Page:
Religious freedom Bill passed in Michigan

Tue, 16 Dec 2014

A Bill protecting religious freedom has been passed by the US state of Michigan’s House of Representatives.

Politicians voted 59 – 50 in favour of the legislation, which limits Government action that “substantially burdens a person’s exercise of religion”.

Modelled on an existing federal law introduced 20 years ago, the ‘Michigan Religious Freedom Restoration Act’ would allow people to act or refuse to act according to their “sincerely held religious belief”.

Faith

Michigan House Speaker Jase Bolger explained that the Bill was not a “licence to discriminate”.

“People simply want their government to allow them to practice their faith in peace”, he said.

Bolger noted “real world” examples of people who would be protected under the legislation, such as a Christian baker refusing to bake a cake for a same-sex wedding.

‘Disingenuous’

He fought back against opponents who say the Bill gives religious people the right to harm others, describing the criticisms as “disingenuous at best and misleading at worst”.

The Bill must be passed by Michigan’s Senate before it is signed into law by the Governor.

Earlier this year, the US Supreme Court ruled that a Christian-run business would not have to provide health insurance covering abortion-inducing drugs.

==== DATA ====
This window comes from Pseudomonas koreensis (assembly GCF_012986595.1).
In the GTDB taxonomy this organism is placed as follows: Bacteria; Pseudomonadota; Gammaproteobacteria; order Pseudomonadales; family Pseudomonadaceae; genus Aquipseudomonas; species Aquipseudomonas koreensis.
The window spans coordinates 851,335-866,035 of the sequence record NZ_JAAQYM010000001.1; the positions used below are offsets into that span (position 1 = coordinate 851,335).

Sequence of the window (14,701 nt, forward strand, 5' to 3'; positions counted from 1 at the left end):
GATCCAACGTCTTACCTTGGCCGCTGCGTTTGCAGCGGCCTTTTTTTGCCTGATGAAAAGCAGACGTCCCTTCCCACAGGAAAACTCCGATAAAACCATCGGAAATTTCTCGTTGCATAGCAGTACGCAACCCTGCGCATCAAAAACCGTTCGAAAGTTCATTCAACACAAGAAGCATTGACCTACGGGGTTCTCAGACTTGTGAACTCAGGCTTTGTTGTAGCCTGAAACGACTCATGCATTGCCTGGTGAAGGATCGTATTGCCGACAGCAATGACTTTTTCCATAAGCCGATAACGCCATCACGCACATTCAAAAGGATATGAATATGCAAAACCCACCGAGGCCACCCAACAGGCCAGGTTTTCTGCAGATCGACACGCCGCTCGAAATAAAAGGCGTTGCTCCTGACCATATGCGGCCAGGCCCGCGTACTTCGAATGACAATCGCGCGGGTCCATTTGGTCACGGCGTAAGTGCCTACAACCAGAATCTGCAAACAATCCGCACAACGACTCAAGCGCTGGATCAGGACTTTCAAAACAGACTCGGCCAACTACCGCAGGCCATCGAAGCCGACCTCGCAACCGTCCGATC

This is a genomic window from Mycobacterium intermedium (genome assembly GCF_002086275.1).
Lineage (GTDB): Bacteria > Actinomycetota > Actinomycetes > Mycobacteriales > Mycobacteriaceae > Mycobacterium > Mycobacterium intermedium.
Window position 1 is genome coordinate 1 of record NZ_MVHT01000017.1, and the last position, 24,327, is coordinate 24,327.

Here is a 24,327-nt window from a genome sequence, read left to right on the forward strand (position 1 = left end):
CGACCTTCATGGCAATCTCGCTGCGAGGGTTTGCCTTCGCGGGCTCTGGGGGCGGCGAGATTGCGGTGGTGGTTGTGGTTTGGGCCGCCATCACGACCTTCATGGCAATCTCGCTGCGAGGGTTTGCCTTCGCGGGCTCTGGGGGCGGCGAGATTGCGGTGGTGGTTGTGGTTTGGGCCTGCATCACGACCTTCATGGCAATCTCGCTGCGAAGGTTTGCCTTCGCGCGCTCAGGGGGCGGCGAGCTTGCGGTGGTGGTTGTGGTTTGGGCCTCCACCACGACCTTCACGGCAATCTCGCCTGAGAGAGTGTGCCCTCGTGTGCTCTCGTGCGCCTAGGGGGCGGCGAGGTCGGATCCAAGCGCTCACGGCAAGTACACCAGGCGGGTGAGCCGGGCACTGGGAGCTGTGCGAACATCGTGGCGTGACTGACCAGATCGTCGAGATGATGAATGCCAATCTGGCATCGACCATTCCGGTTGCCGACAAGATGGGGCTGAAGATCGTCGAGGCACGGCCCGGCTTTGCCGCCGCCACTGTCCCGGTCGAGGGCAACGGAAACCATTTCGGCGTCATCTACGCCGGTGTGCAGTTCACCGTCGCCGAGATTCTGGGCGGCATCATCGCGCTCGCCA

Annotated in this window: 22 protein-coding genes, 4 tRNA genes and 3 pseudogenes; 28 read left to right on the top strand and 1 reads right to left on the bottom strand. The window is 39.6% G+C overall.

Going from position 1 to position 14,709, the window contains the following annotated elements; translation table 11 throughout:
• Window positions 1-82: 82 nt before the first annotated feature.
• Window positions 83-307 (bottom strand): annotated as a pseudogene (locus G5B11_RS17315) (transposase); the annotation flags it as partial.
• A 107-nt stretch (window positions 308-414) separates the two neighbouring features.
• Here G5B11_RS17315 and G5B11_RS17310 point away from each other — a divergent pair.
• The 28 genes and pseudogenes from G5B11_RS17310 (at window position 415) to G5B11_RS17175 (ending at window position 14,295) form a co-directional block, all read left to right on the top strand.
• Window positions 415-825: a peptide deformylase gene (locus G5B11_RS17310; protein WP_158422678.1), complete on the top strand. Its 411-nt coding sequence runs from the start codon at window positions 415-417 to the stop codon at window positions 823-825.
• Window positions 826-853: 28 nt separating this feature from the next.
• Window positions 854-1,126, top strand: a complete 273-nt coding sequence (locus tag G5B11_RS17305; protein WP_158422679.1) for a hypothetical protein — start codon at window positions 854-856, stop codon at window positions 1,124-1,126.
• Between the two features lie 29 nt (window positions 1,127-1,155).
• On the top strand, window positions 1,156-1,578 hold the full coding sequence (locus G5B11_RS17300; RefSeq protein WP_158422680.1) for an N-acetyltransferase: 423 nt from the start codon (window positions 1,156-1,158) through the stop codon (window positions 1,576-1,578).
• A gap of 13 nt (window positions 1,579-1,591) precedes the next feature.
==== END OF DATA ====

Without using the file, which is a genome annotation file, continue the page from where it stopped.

Conscience clause

Hobby Lobby – which has over 600 arts and crafts stores across 47 US states – said the decision allows them to continue operating “according to our principles”.

In Northern Ireland, a consultation on introducing a conscience clause in the Province has been launched.

DUP MLA Paul Givan wants to table a Private Member’s Bill to amend equality legislation in light of the Ashers Baking Company case, involving a Christian family facing court for refusing to provide a pro-gay marriage campaign cake.

’Reasonable accommodation’

Givan wrote in the Belfast Newsletter: “My Bill would mean that ‘reasonable accommodation’ would be made in certain tightly defined circumstances.

“This would allow our society to make space for difference that encourages a tolerant society allowing people of faith equality of opportunity to contribute and participate fully in our community.”